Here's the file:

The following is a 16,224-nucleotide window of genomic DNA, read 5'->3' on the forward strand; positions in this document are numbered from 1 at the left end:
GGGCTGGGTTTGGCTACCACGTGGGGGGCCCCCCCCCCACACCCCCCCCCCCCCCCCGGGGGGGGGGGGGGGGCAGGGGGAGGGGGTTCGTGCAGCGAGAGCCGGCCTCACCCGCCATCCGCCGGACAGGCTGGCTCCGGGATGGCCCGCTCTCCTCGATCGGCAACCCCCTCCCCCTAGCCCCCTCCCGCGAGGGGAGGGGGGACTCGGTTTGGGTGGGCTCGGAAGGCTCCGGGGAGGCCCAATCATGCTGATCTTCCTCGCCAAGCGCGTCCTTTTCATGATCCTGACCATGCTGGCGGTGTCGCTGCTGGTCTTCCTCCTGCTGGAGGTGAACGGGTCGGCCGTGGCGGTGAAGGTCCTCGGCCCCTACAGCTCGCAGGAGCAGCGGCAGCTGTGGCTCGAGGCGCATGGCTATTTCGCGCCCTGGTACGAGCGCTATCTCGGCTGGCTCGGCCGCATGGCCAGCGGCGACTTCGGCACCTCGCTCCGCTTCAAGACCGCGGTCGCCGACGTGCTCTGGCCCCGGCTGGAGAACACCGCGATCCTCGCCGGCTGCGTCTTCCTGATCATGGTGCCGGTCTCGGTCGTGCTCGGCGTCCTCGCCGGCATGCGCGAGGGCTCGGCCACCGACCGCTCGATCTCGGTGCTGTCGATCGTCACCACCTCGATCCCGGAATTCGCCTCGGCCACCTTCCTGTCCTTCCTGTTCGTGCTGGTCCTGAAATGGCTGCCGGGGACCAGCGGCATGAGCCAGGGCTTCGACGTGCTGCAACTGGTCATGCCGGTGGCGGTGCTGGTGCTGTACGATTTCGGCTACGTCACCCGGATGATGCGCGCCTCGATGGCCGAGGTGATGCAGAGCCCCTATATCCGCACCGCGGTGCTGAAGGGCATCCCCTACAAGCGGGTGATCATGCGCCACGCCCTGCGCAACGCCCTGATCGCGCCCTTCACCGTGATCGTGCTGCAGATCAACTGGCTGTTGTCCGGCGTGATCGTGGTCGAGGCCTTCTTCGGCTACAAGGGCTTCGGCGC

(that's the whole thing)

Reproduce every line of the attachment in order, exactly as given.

The following is a 16,224-nucleotide window of genomic DNA, read 5'->3' on the forward strand; positions in this document are numbered from 1 at the left end:
GGGCTGGGTTTGGCTACCACGTGGGGGGCCCCCCCCCCACACCCCCCCCCCCCCCCCGGGGGGGGGGGGGGGGCAGGGGGAGGGGGTTCGTGCAGCGAGAGCCGGCCTCACCCGCCATCCGCCGGACAGGCTGGCTCCGGGATGGCCCGCTCTCCTCGATCGGCAACCCCCTCCCCCTAGCCCCCTCCCGCGAGGGGAGGGGGGACTCGGTTTGGGTGGGCTCGGAAGGCTCCGGGGAGGCCCAATCATGCTGATCTTCCTCGCCAAGCGCGTCCTTTTCATGATCCTGACCATGCTGGCGGTGTCGCTGCTGGTCTTCCTCCTGCTGGAGGTGAACGGGTCGGCCGTGGCGGTGAAGGTCCTCGGCCCCTACAGCTCGCAGGAGCAGCGGCAGCTGTGGCTCGAGGCGCATGGCTATTTCGCGCCCTGGTACGAGCGCTATCTCGGCTGGCTCGGCCGCATGGCCAGCGGCGACTTCGGCACCTCGCTCCGCTTCAAGACCGCGGTCGCCGACGTGCTCTGGCCCCGGCTGGAGAACACCGCGATCCTCGCCGGCTGCGTCTTCCTGATCATGGTGCCGGTCTCGGTCGTGCTCGGCGTCCTCGCCGGCATGCGCGAGGGCTCGGCCACCGACCGCTCGATCTCGGTGCTGTCGATCGTCACCACCTCGATCCCGGAATTCGCCTCGGCCACCTTCCTGTCCTTCCTGTTCGTGCTGGTCCTGAAATGGCTGCCGGGGACCAGCGGCATGAGCCAGGGCTTCGACGTGCTGCAACTGGTCATGCCGGTGGCGGTGCTGGTGCTGTACGATTTCGGCTACGTCACCCGGATGATGCGCGCCTCGATGGCCGAGGTGATGCAGAGCCCCTATATCCGCACCGCGGTGCTGAAGGGCATCCCCTACAAGCGGGTGATCATGCGCCACGCCCTGCGCAACGCCCTGATCGCGCCCTTCACCGTGATCGTGCTGCAGATCAACTGGCTGTTGTCCGGCGTGATCGTGGTCGAGGCCTTCTTCGGCTACAAGGGCTTCGGCGC